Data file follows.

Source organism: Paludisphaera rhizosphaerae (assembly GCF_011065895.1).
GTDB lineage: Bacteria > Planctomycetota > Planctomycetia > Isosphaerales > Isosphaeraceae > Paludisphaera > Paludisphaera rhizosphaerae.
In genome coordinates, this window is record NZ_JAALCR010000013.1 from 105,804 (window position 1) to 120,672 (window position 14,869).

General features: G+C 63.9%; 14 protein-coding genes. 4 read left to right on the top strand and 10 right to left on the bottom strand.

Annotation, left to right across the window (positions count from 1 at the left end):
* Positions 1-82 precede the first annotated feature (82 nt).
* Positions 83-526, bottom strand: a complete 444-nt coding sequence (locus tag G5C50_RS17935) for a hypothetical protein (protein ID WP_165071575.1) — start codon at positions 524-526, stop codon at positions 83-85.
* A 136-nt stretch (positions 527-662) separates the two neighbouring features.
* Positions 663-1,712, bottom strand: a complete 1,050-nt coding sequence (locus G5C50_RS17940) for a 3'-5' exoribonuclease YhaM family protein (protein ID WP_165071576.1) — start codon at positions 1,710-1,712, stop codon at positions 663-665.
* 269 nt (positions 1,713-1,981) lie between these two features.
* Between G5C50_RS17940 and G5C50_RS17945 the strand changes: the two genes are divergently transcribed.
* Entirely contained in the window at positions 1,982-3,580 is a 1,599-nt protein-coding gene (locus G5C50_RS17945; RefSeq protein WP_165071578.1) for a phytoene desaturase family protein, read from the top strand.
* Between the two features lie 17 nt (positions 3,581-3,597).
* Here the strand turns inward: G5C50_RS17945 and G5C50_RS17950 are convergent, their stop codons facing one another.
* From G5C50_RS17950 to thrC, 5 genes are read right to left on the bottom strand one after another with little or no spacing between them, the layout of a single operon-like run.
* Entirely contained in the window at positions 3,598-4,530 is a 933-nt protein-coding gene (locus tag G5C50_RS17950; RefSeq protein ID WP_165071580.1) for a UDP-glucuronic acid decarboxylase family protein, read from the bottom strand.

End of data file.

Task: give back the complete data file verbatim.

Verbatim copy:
Source organism: Paludisphaera rhizosphaerae (assembly GCF_011065895.1).
GTDB lineage: Bacteria > Planctomycetota > Planctomycetia > Isosphaerales > Isosphaeraceae > Paludisphaera > Paludisphaera rhizosphaerae.
In genome coordinates, this window is record NZ_JAALCR010000013.1 from 105,804 (window position 1) to 120,672 (window position 14,869).

General features: G+C 63.9%; 14 protein-coding genes. 4 read left to right on the top strand and 10 right to left on the bottom strand.

Annotation, left to right across the window (positions count from 1 at the left end):
* Positions 1-82 precede the first annotated feature (82 nt).
* Positions 83-526, bottom strand: a complete 444-nt coding sequence (locus tag G5C50_RS17935) for a hypothetical protein (protein ID WP_165071575.1) — start codon at positions 524-526, stop codon at positions 83-85.
* A 136-nt stretch (positions 527-662) separates the two neighbouring features.
* Positions 663-1,712, bottom strand: a complete 1,050-nt coding sequence (locus G5C50_RS17940) for a 3'-5' exoribonuclease YhaM family protein (protein ID WP_165071576.1) — start codon at positions 1,710-1,712, stop codon at positions 663-665.
* 269 nt (positions 1,713-1,981) lie between these two features.
* Between G5C50_RS17940 and G5C50_RS17945 the strand changes: the two genes are divergently transcribed.
* Entirely contained in the window at positions 1,982-3,580 is a 1,599-nt protein-coding gene (locus G5C50_RS17945; RefSeq protein WP_165071578.1) for a phytoene desaturase family protein, read from the top strand.
* Between the two features lie 17 nt (positions 3,581-3,597).
* Here the strand turns inward: G5C50_RS17945 and G5C50_RS17950 are convergent, their stop codons facing one another.
* From G5C50_RS17950 to thrC, 5 genes are read right to left on the bottom strand one after another with little or no spacing between them, the layout of a single operon-like run.
* Entirely contained in the window at positions 3,598-4,530 is a 933-nt protein-coding gene (locus tag G5C50_RS17950; RefSeq protein ID WP_165071580.1) for a UDP-glucuronic acid decarboxylase family protein, read from the bottom strand.